I would never have thought that a 575 page biography could possibly hold my attention all the way through.  But Catherine the Great by Robert Massie did just that. Catherine comes across as a real flesh and blood person.  From her birth and early years as the daughter of a minor noble in Germany to her disastrous marriage to young Peter through her long reign as empress of all the Russias, this book make her come alive.  She lived an loved on an immense scale.  I won't even try to enumerate her interests and accomplishments; I will leave that story to Robert Massie and encourage you to meet Catherine through his book.

Wednesday, February 8, 2012

In the Garden of Beasts by Erik Larson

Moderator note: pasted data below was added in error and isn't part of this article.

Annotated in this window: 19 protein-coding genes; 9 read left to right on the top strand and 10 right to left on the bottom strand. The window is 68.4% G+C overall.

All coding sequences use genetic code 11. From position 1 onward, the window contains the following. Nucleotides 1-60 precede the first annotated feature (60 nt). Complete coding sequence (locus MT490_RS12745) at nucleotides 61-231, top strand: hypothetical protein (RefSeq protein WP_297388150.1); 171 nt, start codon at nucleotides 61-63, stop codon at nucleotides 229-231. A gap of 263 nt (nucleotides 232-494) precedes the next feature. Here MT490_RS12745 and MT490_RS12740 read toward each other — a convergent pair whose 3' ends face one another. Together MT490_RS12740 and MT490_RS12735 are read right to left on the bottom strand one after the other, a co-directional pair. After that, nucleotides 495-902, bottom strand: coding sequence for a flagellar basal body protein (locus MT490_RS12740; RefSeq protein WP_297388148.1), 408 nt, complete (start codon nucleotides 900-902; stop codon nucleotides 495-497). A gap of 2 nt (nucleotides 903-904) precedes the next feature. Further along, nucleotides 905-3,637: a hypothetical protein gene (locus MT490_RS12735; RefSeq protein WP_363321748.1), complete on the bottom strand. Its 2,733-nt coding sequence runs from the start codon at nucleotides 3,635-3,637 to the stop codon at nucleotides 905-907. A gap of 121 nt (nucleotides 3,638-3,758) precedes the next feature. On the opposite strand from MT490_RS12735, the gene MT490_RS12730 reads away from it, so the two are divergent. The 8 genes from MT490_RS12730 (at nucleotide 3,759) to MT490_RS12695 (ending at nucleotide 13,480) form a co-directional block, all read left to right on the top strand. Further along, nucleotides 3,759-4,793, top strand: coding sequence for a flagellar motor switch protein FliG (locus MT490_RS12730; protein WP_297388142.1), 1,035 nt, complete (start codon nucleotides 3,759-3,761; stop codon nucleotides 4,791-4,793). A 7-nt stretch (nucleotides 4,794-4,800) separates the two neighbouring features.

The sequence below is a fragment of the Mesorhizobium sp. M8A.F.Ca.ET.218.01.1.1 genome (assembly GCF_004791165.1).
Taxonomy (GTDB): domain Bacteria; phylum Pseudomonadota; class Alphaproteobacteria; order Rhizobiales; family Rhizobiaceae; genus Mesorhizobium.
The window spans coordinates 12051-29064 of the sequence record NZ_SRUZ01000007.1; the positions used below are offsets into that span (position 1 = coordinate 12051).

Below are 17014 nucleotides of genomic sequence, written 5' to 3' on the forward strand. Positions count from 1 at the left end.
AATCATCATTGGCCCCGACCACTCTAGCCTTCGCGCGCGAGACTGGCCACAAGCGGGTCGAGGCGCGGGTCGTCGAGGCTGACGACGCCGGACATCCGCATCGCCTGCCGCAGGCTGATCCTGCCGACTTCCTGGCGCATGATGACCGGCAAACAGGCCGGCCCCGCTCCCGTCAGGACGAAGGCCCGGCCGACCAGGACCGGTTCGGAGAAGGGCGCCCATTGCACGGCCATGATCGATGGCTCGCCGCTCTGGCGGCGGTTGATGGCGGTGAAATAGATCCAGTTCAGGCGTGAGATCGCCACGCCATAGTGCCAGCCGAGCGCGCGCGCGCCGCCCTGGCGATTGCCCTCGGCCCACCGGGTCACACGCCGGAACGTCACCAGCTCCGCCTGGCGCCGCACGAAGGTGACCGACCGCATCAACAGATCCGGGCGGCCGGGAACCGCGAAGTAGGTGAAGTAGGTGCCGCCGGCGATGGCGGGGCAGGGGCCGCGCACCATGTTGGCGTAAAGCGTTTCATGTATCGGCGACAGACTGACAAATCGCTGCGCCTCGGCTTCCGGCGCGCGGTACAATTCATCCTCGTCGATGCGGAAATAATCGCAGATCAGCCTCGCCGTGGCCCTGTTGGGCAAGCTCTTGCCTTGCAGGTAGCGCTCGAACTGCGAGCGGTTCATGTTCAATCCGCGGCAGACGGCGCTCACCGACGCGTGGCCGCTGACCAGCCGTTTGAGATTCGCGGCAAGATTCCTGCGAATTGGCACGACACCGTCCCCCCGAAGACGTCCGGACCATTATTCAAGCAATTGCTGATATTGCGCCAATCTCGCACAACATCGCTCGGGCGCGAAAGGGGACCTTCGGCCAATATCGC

In the Garden of Beasts by Erik Larson.  In 1933 President Franklin Roosevelt named a new ambassador To Germany, William E. Dodd who was a professor of history at the University of Chicago.  This book covers his 4 years as ambassador during the rise to power of Adolf Hitler.  Ambassador Dodd brought his family with him—his wife and grown son and daughter.  The first year was a study in willful blindness to the growing evil of Nazism.  It is understandable only by remembering how strong the isolationist sentiment was at that time and how prevalent anti-Semitism was in the United States.  After the first year though the Dodd family’s eyes were open to the horrors.  Much of the time Dodd was at odds with the State Department which seemed more intent on recovering bonds from the German government than in facing Hitler.  The strain of living in Germany during those years caused a decline in Dodd’s health and he retired at the end of 1937.  After that, he spent much of his time and energy to alerting the citizens of the U.S. to the mounting danger from Germany.  The book included (maybe a bit too much) the various love affairs of his daughter Martha.  All in all, it presented a realistic picture of a family from Chicago suddenly plopped into the middle of the rising Third Reich where they had great cognitive dissonance between their expectations of a civilized society and their observation of a descent into barbarism.